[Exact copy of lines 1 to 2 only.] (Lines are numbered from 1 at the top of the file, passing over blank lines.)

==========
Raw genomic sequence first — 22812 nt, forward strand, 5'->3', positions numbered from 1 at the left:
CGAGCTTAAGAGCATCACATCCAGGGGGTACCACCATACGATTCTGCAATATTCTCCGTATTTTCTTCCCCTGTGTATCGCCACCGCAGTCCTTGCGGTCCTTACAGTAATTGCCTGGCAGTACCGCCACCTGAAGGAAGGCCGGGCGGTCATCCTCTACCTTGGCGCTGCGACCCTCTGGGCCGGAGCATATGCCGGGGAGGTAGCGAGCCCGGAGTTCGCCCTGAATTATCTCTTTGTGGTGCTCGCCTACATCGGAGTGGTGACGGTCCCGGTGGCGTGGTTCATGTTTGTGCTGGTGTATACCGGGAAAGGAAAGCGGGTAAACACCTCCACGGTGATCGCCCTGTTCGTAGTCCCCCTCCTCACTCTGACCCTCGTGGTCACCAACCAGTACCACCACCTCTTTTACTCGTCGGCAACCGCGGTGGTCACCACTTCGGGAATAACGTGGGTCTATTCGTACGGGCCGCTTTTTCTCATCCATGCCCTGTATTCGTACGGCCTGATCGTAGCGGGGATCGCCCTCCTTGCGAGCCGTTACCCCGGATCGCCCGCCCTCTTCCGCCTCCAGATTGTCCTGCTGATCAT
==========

Raw genomic sequence first — 22812 nt, forward strand, 5'->3', positions numbered from 1 at the left:
CGAGCTTAAGAGCATCACATCCAGGGGGTACCACCATACGATTCTGCAATATTCTCCGTATTTTCTTCCCCTGTGTATCGCCACCGCAGTCCTTGCGGTCCTTACAGTAATTGCCTGGCAGTACCGCCACCTGAAGGAAGGCCGGGCGGTCATCCTCTACCTTGGCGCTGCGACCCTCTGGGCCGGAGCATATGCCGGGGAGGTAGCGAGCCCGGAGTTCGCCCTGAATTATCTCTTTGTGGTGCTCGCCTACATCGGAGTGGTGACGGTCCCGGTGGCGTGGTTCATGTTTGTGCTGGTGTATACCGGGAAAGGAAAGCGGGTAAACACCTCCACGGTGATCGCCCTGTTCGTAGTCCCCCTCCTCACTCTGACCCTCGTGGTCACCAACCAGTACCACCACCTCTTTTACTCGTCGGCAACCGCGGTGGTCACCACTTCGGGAATAACGTGGGTCTATTCGTACGGGCCGCTTTTTCTCATCCATGCCCTGTATTCGTACGGCCTGATCGTAGCGGGGATCGCCCTCCTTGCGAGCCGTTACCCCGGATCGCCCGCCCTCTTCCGCCTCCAGATTGTCCTGCTGATCAT